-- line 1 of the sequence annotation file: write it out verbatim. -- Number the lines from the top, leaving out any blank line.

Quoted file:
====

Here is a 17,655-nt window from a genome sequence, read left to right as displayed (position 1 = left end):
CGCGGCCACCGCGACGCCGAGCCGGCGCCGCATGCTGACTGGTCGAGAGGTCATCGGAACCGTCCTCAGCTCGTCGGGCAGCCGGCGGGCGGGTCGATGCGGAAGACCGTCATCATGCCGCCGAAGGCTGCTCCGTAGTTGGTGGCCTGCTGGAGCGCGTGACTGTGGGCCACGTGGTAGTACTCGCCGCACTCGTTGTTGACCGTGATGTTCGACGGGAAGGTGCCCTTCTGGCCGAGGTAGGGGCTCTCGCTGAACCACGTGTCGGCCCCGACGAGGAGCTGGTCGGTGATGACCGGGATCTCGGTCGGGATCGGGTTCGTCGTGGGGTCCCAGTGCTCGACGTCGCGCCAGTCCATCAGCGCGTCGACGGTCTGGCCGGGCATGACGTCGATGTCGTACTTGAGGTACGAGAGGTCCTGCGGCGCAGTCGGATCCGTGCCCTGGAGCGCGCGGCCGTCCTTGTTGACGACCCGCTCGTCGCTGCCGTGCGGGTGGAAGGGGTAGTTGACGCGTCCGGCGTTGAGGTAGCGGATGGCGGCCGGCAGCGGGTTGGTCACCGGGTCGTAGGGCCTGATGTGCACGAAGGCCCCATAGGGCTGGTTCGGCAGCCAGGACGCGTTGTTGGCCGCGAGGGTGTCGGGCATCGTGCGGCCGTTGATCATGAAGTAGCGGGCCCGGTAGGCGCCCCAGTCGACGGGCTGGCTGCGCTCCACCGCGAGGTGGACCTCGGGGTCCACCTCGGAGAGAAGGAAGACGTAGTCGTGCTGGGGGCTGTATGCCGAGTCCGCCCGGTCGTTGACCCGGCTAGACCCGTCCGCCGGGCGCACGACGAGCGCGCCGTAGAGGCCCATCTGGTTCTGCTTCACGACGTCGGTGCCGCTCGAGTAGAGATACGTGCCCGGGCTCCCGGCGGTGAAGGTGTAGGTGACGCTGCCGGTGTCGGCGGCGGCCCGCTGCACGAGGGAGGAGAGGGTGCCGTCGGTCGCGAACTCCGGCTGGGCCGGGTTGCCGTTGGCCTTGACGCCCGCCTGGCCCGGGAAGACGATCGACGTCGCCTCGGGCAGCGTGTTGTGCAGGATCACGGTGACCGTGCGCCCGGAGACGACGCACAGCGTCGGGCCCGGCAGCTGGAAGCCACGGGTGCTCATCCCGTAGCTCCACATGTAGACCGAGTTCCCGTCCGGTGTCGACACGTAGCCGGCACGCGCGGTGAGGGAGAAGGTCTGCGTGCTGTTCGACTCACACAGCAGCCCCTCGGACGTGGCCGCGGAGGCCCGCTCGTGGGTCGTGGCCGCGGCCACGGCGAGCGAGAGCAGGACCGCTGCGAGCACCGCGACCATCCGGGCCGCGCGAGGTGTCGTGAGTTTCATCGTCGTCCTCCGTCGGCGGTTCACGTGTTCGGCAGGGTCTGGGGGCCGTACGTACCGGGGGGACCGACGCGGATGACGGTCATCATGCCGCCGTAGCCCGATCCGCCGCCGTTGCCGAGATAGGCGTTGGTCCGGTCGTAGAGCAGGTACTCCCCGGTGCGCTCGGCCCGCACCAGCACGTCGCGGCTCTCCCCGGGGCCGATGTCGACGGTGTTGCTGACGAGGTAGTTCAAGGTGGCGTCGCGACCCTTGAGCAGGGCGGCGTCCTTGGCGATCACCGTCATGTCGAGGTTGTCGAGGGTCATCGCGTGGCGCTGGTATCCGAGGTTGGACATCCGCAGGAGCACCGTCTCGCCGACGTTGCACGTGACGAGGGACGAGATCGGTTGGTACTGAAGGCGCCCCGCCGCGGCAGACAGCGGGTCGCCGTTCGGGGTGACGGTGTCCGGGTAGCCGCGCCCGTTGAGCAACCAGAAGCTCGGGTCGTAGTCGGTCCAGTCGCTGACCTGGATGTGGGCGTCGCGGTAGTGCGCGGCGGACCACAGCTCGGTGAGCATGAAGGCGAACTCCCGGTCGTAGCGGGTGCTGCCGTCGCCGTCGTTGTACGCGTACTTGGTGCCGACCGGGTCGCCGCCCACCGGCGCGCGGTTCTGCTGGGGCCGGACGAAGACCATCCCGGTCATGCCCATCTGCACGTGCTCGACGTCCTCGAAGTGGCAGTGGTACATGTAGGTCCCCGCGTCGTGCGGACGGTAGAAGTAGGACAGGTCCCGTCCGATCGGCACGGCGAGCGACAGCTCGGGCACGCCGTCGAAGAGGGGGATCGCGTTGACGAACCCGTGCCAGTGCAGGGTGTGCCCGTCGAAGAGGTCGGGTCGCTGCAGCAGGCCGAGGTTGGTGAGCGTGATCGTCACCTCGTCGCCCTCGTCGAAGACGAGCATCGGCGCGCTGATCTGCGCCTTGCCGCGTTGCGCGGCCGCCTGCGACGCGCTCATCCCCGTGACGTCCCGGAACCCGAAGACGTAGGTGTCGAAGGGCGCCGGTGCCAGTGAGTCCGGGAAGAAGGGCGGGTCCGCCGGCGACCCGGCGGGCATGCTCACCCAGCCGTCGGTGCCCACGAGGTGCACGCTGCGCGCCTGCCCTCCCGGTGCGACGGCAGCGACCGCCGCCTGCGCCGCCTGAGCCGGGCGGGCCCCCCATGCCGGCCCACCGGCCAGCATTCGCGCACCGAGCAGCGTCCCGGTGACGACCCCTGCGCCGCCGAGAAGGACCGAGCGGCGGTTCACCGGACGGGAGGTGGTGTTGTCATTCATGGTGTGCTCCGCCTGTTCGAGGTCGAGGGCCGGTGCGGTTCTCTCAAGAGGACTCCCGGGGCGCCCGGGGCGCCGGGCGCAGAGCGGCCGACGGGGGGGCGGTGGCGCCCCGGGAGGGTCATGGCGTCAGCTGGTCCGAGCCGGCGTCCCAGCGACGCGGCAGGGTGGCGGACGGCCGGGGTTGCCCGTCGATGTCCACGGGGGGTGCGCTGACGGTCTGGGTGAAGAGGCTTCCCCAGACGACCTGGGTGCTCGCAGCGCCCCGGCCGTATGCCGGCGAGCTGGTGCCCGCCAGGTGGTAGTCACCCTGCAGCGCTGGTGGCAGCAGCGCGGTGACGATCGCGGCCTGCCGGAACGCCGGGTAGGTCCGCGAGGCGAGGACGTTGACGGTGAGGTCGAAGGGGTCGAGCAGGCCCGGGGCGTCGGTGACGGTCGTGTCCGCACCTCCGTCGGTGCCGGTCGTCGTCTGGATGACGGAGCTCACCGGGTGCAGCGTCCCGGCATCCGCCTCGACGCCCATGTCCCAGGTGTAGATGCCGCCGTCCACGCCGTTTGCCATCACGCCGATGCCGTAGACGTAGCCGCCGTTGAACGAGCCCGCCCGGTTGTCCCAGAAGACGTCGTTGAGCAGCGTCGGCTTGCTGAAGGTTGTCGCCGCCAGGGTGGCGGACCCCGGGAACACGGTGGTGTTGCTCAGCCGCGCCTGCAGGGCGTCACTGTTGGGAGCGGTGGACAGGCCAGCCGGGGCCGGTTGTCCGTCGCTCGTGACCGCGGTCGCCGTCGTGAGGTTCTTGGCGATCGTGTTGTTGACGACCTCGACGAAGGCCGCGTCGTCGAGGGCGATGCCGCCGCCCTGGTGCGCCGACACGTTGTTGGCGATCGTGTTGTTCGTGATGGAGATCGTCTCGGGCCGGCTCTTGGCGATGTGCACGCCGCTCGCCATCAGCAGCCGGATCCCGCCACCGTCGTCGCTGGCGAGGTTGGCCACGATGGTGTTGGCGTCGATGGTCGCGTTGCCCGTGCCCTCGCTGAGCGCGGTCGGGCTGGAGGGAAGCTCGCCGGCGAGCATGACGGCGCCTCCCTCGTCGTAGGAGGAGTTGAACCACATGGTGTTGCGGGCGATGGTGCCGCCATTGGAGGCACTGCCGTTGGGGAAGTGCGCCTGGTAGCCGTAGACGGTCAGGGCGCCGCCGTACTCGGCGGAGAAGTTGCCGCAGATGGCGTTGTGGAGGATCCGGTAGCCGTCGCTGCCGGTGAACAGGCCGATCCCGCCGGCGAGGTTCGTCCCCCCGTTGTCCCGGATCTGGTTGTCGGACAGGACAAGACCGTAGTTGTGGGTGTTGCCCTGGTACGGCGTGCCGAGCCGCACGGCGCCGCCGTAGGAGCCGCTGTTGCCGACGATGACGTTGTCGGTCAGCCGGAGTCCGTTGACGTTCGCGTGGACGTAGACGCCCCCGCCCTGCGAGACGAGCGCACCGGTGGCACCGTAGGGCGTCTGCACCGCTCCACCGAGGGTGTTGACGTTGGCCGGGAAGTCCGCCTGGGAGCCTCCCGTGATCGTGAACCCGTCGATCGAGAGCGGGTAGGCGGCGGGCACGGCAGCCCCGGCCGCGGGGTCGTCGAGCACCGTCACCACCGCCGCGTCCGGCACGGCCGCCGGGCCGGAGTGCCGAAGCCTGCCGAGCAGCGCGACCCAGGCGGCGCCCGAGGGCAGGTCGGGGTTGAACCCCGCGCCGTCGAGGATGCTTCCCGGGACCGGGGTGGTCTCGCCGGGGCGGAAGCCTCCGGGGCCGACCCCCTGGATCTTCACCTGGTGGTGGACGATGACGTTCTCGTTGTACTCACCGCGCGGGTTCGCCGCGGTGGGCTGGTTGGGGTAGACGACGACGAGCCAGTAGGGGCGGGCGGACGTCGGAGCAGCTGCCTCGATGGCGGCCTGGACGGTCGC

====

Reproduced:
Here is a 17,655-nt window from a genome sequence, read left to right as displayed (position 1 = left end):